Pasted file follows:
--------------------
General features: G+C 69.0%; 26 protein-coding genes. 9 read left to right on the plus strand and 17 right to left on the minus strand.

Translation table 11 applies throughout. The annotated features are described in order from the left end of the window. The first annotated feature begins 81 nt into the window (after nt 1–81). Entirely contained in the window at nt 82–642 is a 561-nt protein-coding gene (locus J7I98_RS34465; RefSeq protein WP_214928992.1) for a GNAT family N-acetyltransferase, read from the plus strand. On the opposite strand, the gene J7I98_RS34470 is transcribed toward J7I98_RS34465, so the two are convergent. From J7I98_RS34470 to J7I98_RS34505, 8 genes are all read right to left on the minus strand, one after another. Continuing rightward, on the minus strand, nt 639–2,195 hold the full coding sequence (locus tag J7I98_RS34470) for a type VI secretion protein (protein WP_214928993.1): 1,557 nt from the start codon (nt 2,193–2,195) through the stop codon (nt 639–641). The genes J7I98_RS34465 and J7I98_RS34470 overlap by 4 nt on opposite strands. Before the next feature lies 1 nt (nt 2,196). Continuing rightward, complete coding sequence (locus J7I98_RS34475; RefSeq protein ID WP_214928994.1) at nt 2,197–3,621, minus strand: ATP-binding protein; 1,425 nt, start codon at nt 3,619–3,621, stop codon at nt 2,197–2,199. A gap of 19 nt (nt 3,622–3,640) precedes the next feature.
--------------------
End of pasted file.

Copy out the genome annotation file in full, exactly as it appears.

General features: G+C 69.0%; 26 protein-coding genes. 9 read left to right on the plus strand and 17 right to left on the minus strand.

Translation table 11 applies throughout. The annotated features are described in order from the left end of the window. The first annotated feature begins 81 nt into the window (after nt 1–81). Entirely contained in the window at nt 82–642 is a 561-nt protein-coding gene (locus J7I98_RS34465; RefSeq protein WP_214928992.1) for a GNAT family N-acetyltransferase, read from the plus strand. On the opposite strand, the gene J7I98_RS34470 is transcribed toward J7I98_RS34465, so the two are convergent. From J7I98_RS34470 to J7I98_RS34505, 8 genes are all read right to left on the minus strand, one after another. Continuing rightward, on the minus strand, nt 639–2,195 hold the full coding sequence (locus tag J7I98_RS34470) for a type VI secretion protein (protein WP_214928993.1): 1,557 nt from the start codon (nt 2,193–2,195) through the stop codon (nt 639–641). The genes J7I98_RS34465 and J7I98_RS34470 overlap by 4 nt on opposite strands. Before the next feature lies 1 nt (nt 2,196). Continuing rightward, complete coding sequence (locus J7I98_RS34475; RefSeq protein ID WP_214928994.1) at nt 2,197–3,621, minus strand: ATP-binding protein; 1,425 nt, start codon at nt 3,619–3,621, stop codon at nt 2,197–2,199. A gap of 19 nt (nt 3,622–3,640) precedes the next feature.